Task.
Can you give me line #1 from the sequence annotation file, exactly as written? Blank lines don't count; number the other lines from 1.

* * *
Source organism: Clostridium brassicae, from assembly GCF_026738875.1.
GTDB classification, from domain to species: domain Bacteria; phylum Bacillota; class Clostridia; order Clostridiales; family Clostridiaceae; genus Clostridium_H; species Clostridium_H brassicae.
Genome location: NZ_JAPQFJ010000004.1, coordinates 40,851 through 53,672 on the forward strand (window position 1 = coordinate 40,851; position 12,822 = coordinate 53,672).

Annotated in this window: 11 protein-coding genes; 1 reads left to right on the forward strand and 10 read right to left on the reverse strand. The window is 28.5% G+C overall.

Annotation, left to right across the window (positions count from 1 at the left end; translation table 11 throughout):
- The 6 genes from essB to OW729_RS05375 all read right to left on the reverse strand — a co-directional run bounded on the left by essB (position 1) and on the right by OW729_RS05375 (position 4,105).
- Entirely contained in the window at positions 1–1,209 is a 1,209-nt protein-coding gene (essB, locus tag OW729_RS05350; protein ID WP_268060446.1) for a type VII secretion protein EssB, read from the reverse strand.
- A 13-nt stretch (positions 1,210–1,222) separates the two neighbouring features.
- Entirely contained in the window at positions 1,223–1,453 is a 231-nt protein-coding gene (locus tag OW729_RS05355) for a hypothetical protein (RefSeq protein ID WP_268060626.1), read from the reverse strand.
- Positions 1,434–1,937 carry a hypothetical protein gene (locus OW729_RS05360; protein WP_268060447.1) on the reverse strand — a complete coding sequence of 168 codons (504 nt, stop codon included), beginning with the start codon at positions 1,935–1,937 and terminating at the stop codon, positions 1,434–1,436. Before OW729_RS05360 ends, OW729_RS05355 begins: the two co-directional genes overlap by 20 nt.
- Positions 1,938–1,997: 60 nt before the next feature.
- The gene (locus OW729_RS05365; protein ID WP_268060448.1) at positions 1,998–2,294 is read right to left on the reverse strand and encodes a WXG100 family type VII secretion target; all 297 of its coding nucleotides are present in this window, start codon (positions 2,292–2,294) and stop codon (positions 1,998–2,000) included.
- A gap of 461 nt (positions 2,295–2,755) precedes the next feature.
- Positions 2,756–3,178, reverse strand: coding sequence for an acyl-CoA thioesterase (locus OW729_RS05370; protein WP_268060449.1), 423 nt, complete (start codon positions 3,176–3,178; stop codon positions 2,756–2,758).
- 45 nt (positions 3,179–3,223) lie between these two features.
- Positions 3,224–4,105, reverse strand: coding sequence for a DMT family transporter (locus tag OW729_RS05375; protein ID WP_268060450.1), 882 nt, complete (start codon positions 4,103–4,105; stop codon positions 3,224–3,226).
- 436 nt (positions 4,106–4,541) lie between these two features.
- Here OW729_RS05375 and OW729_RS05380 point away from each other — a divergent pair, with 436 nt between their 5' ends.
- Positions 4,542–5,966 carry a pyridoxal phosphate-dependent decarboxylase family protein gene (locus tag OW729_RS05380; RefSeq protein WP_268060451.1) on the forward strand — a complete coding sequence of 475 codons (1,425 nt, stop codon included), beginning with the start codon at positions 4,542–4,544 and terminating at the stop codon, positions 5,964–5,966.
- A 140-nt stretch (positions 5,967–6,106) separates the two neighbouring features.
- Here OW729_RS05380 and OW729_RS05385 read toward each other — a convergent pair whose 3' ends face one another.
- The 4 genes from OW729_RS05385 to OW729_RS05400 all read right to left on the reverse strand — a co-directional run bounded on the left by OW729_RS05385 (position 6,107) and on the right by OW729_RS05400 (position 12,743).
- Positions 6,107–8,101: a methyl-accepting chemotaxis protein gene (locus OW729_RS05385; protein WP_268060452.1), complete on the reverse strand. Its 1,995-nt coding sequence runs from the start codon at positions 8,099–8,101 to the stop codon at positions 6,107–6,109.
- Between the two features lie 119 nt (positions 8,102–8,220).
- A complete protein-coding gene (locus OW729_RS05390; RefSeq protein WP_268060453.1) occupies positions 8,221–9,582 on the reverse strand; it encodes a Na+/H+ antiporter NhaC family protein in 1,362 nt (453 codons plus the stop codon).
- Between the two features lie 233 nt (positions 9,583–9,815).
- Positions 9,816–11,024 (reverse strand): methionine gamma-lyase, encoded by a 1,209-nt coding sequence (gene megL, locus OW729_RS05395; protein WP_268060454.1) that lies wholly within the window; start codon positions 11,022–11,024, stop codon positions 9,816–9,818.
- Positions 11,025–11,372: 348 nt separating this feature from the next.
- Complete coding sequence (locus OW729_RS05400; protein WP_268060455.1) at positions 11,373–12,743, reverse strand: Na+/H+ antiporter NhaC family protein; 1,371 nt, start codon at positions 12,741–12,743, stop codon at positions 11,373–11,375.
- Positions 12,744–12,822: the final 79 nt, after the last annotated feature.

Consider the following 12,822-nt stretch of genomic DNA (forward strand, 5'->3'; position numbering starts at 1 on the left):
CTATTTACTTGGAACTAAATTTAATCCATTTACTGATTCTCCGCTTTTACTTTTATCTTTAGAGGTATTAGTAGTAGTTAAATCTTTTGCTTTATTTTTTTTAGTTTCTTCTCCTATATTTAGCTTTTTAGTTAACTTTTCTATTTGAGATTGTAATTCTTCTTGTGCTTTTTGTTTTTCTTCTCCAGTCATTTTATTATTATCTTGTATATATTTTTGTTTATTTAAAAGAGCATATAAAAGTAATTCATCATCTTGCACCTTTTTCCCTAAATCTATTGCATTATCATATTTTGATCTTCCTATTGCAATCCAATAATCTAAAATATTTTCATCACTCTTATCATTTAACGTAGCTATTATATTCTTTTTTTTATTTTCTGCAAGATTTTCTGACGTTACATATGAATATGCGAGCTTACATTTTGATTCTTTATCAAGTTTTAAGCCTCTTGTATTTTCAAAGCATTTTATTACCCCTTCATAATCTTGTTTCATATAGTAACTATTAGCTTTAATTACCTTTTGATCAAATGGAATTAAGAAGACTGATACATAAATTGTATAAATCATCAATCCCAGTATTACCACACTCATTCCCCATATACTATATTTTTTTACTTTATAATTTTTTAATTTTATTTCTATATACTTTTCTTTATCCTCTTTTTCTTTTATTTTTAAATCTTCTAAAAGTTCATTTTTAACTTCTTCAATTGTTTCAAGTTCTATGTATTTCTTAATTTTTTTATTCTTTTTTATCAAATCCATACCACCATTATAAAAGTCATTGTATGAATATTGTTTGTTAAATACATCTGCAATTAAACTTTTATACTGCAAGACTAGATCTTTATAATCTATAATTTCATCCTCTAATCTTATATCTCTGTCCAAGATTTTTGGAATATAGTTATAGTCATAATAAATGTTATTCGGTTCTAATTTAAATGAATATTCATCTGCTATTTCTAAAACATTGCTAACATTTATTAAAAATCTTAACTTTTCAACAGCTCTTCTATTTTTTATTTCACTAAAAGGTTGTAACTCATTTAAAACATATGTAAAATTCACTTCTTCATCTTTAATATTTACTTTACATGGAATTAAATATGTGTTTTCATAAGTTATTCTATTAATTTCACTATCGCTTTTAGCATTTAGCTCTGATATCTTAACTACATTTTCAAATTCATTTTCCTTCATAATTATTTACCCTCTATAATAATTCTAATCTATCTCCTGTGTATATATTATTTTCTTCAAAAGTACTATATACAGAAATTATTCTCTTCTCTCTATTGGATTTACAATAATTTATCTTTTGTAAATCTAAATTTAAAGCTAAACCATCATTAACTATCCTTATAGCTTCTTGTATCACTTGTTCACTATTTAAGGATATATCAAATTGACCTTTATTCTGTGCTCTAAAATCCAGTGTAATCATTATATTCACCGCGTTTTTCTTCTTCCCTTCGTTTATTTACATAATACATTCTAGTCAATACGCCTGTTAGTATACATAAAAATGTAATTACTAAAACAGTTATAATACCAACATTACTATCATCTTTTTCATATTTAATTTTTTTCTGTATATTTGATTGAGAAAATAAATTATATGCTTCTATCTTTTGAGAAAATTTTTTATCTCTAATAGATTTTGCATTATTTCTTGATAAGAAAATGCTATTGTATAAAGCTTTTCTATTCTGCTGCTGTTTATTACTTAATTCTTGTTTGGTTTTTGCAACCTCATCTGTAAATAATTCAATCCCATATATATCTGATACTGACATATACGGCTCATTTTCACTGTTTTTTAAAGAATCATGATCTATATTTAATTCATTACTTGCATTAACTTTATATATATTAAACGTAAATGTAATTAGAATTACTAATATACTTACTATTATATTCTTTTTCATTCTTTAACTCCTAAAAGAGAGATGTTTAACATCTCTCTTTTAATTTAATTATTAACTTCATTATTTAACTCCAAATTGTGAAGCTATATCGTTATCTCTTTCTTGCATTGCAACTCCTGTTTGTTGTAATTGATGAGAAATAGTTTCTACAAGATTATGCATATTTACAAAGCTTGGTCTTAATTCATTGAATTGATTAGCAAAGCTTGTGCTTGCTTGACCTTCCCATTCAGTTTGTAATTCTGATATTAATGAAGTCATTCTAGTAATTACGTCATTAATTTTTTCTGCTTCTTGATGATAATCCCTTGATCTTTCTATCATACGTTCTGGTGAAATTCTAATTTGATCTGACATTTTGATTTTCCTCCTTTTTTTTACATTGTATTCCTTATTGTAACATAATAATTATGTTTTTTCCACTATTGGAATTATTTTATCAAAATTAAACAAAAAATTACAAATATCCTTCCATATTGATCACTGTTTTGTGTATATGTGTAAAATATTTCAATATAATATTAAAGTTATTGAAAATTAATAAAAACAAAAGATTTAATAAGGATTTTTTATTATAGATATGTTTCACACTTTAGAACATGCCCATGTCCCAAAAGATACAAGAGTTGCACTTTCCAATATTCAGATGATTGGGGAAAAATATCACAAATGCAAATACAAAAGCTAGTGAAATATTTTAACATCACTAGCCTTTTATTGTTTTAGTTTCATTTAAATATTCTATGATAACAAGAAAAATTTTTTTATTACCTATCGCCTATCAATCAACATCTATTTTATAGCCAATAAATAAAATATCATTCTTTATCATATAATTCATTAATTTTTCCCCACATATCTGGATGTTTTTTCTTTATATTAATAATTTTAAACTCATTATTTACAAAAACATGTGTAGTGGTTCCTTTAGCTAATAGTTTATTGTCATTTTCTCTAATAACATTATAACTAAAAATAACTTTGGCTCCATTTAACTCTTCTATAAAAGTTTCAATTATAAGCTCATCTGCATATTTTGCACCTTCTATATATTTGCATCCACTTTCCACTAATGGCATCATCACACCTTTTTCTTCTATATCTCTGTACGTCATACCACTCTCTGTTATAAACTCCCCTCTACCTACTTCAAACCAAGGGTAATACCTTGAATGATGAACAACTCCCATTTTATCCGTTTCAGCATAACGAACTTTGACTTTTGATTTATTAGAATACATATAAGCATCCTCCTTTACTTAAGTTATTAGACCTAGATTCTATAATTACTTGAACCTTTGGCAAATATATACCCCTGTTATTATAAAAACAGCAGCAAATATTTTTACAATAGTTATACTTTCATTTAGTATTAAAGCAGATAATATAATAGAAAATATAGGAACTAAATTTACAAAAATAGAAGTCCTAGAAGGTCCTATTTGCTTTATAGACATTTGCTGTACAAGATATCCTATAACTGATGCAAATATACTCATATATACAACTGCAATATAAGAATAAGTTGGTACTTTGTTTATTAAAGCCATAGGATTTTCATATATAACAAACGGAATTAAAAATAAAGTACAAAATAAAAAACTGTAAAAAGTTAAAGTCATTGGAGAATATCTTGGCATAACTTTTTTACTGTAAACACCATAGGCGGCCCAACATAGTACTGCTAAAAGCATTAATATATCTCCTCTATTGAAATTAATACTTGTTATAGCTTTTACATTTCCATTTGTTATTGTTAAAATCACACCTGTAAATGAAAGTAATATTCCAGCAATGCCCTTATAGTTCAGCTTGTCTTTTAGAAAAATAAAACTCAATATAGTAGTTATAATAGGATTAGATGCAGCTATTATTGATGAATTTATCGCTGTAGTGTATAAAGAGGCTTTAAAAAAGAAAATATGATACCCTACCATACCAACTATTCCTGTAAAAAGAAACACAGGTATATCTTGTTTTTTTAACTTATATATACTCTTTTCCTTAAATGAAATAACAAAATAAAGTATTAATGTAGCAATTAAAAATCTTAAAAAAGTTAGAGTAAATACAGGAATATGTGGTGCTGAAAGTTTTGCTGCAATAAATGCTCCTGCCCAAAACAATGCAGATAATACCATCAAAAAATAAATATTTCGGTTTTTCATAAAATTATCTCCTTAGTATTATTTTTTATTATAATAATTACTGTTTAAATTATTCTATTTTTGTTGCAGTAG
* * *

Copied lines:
Source organism: Clostridium brassicae, from assembly GCF_026738875.1.